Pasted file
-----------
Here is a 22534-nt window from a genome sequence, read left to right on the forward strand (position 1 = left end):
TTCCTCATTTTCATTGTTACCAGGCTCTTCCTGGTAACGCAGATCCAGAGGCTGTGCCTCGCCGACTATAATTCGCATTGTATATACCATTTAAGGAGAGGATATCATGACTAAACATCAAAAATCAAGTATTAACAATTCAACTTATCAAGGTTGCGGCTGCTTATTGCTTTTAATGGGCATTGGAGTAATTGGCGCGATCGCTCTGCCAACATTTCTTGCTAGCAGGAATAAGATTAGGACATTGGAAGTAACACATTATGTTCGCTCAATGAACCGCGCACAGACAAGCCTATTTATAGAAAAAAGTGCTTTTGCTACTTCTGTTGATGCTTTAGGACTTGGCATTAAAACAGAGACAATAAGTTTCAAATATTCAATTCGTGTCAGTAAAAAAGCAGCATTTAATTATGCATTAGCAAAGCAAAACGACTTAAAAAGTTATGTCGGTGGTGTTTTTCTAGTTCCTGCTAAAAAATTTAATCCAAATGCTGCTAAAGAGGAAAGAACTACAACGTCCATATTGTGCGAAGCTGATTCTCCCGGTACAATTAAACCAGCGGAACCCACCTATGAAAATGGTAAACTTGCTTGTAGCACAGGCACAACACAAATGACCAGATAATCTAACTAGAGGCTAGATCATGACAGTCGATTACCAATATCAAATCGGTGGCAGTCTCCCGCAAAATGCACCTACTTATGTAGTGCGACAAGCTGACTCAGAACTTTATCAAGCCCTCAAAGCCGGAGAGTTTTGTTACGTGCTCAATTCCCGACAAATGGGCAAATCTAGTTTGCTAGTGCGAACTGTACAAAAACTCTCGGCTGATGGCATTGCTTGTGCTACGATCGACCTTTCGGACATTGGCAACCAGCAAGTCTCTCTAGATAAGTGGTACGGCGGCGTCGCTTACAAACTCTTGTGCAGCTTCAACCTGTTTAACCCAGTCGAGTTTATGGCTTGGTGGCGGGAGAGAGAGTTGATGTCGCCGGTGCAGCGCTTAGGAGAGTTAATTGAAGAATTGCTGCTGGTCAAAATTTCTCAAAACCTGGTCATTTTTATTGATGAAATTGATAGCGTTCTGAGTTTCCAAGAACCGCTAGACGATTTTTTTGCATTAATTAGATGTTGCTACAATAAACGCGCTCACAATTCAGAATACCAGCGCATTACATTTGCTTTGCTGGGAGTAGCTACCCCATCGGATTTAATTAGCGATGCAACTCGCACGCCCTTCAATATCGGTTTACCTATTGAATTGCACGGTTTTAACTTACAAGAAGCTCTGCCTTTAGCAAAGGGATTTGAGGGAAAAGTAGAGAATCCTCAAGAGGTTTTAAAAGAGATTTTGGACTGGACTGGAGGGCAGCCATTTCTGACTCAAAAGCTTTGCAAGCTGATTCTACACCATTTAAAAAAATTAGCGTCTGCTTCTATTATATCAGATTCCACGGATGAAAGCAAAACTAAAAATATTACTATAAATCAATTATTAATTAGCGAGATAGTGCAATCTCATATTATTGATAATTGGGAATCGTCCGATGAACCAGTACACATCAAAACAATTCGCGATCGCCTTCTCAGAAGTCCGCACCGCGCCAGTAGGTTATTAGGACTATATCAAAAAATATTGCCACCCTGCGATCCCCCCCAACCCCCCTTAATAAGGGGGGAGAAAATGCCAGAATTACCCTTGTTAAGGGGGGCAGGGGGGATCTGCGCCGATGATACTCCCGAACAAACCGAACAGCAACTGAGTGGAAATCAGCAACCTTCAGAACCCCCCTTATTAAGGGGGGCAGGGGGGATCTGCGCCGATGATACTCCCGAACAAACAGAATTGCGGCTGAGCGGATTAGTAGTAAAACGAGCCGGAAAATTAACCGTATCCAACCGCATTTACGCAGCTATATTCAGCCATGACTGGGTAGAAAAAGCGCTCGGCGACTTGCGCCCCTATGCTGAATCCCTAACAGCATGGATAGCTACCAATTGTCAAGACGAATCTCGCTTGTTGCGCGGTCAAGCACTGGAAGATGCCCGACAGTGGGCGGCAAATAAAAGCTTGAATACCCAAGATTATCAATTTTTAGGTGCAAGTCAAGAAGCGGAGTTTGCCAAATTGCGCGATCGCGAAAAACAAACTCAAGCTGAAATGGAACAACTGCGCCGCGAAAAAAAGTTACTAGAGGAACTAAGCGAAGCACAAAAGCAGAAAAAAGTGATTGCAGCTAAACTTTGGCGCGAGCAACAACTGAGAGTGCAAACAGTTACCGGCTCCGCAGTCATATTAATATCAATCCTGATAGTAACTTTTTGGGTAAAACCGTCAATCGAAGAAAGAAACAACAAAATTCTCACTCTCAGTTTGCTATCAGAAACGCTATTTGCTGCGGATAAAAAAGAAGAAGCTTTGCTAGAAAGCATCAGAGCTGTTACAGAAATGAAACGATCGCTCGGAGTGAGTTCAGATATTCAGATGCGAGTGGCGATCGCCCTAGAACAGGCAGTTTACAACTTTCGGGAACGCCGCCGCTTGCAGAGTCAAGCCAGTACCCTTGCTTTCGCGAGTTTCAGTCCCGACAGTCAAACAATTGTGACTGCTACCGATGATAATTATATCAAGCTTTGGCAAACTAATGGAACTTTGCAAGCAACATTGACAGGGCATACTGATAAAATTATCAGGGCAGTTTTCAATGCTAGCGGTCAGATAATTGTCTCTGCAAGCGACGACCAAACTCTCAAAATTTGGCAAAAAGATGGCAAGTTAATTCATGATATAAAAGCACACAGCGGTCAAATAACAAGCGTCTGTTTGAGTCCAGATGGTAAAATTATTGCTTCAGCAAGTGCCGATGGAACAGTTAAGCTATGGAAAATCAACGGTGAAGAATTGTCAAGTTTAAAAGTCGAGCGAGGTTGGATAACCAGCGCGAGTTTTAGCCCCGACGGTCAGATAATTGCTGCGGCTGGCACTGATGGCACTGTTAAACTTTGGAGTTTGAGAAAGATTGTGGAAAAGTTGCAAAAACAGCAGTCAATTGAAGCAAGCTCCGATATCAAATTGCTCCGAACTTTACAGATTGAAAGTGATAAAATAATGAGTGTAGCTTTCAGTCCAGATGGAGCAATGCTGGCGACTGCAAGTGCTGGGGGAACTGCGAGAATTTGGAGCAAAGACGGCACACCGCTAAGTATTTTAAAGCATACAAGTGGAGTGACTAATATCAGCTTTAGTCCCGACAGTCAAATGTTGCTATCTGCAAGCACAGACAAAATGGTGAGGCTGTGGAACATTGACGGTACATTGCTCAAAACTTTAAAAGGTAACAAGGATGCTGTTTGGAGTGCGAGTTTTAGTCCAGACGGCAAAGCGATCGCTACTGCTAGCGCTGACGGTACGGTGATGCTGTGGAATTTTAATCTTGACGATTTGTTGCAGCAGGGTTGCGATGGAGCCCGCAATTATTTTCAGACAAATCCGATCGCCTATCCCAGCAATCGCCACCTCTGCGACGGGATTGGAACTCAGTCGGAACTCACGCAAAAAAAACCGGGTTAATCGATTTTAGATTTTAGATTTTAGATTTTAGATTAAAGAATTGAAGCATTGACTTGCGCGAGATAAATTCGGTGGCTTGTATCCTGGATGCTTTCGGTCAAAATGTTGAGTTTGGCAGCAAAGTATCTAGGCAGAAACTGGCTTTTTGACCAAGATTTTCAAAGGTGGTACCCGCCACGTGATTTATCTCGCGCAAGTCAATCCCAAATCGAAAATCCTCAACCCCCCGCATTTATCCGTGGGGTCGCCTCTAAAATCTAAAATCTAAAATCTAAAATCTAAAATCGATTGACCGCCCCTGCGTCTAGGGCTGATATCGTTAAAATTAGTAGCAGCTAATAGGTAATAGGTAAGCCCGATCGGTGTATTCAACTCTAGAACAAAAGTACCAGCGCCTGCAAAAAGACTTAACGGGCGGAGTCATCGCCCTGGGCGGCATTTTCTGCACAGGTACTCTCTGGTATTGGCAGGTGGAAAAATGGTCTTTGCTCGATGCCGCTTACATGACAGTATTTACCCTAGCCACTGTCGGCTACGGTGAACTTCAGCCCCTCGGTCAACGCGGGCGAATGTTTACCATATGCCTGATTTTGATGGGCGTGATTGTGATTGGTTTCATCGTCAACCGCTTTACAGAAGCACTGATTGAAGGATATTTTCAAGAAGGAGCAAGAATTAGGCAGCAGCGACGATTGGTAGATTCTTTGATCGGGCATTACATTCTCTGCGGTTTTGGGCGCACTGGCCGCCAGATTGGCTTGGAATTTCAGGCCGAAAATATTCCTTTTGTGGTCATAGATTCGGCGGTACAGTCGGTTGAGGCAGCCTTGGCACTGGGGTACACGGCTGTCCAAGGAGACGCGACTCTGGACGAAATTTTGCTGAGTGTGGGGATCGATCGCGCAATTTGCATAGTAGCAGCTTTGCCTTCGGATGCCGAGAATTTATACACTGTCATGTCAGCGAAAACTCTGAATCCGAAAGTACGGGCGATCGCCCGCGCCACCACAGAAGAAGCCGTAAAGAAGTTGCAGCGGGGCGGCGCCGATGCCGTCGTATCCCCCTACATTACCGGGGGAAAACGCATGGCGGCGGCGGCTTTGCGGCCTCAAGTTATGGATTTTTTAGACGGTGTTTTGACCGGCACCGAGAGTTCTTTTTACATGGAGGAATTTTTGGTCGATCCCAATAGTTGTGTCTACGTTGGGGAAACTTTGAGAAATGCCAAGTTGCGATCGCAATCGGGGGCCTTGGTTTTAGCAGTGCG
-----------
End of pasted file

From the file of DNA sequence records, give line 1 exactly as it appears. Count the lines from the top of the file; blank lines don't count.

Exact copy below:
Here is a 22534-nt window from a genome sequence, read left to right on the forward strand (position 1 = left end):